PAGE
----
Rejecting the traditional view that phobias are a mental disorder, Levinson, clinical associate professor of psychiatry at New York University Medical School, and author of A Solution to the Riddle Dyslexia, offers strong evidence that most phobias have a physiological basis and can be treated simply and safely. Inner ear dysfunction-based phobias, according to Levinson, can be triggered by such disorders as sinus infections, mononucleosis or concussion. Addressed to patients and doctors alike, this book offers self-diagnostic tests and case histories covering a wide variety and combination of phobias. Levinson advocates a holistic approach to treatment embracing medication, behavior modification and psychotherapy. (May 29)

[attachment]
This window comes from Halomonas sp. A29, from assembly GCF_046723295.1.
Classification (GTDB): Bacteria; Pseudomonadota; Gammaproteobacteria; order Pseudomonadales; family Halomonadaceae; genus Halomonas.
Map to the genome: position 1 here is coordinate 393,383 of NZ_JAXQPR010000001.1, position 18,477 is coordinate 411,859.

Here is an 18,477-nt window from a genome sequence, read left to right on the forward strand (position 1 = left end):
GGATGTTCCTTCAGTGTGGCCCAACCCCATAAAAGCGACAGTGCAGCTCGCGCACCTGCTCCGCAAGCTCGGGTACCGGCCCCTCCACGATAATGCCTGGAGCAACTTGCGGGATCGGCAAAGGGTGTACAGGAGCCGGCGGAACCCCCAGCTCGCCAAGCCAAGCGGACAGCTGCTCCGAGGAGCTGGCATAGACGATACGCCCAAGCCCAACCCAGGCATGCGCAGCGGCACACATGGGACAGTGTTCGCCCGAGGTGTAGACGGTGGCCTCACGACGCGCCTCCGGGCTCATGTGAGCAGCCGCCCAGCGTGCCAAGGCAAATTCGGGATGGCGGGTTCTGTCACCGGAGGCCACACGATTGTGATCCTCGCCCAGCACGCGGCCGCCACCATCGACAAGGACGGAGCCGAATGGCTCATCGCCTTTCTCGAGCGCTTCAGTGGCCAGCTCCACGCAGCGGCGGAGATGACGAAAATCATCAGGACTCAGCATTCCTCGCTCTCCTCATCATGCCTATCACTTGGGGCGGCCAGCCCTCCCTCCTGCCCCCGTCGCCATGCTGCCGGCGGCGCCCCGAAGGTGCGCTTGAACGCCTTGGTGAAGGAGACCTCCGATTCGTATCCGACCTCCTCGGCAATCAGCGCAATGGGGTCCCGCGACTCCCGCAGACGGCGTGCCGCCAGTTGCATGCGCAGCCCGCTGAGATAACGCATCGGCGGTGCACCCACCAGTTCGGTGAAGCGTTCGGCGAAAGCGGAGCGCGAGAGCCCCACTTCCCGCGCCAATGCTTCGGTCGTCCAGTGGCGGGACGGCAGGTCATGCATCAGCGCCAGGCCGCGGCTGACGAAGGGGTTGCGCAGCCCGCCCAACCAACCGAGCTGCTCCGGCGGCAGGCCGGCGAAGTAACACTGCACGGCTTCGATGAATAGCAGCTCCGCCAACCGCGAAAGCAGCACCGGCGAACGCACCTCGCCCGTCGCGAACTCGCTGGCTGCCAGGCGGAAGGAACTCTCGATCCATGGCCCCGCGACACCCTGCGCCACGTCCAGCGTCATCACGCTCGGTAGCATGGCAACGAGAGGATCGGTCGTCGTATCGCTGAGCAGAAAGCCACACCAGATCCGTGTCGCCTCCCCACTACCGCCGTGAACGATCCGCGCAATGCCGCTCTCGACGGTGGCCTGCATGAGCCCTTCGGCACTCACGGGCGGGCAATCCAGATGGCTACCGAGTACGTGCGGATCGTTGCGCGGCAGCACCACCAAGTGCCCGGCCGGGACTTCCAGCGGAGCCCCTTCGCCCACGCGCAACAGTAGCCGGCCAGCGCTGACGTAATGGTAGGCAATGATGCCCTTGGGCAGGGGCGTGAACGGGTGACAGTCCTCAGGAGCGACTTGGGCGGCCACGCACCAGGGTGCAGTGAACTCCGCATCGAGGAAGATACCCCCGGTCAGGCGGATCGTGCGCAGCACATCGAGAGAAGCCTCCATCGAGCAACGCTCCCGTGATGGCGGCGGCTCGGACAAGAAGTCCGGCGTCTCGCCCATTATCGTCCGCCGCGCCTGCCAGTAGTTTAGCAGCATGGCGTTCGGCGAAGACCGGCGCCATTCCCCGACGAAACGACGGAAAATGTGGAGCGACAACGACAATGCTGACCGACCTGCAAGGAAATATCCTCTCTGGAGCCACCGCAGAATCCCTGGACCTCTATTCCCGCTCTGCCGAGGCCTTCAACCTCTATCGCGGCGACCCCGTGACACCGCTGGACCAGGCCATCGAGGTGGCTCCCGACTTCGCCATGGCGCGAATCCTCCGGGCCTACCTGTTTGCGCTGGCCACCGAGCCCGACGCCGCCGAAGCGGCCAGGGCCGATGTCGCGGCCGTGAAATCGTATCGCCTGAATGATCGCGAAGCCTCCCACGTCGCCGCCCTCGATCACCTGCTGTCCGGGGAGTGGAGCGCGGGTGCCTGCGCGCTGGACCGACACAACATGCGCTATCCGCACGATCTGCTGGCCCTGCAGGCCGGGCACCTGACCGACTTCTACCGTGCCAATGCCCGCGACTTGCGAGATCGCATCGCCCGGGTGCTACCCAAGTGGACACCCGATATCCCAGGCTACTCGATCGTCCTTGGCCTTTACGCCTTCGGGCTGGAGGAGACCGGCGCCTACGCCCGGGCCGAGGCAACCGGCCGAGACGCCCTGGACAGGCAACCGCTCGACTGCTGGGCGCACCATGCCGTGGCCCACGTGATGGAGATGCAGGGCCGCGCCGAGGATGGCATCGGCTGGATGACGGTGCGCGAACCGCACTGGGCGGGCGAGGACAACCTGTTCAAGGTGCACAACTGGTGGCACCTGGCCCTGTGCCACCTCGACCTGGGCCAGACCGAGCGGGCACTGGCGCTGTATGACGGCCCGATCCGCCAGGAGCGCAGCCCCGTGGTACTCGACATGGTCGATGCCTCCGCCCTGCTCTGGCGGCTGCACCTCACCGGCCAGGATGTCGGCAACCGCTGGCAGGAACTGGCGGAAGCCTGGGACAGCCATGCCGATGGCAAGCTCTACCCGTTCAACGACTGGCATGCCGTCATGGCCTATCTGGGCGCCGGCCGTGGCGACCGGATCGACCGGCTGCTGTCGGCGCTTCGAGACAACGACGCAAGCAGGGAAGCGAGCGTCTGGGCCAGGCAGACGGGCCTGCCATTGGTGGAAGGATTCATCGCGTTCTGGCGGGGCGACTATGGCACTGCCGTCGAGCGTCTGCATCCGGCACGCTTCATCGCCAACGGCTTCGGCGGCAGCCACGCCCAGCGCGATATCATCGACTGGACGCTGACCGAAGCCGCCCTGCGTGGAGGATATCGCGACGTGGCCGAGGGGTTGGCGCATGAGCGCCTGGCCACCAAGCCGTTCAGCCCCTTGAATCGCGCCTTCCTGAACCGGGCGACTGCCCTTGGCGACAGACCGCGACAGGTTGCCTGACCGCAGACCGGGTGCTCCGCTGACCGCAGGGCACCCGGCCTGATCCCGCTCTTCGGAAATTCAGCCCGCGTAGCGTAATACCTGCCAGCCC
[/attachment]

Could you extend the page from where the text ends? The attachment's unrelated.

Levinson, a professor of psychiatry at New York University Medical School, claims to ``have discovered that the inner ear is responsible for phobic behavior.'' He argues that such behavior consists of sensory misprocessing triggered by concussion, mononucleosis, prolonged air travel, menopause, and similar physiologically destabilizing factors. Treatment can be limited to medications for motion sickness. Levinson's style may be overly insistent, but he gives his controversial work a clear and convincing format that includes case histories and definitions of symptoms. His advice on obtaining proper diagnosis and treatment is particularly welcome. For subject collections. William Abrams, Portland State Univ. Lib., Ore.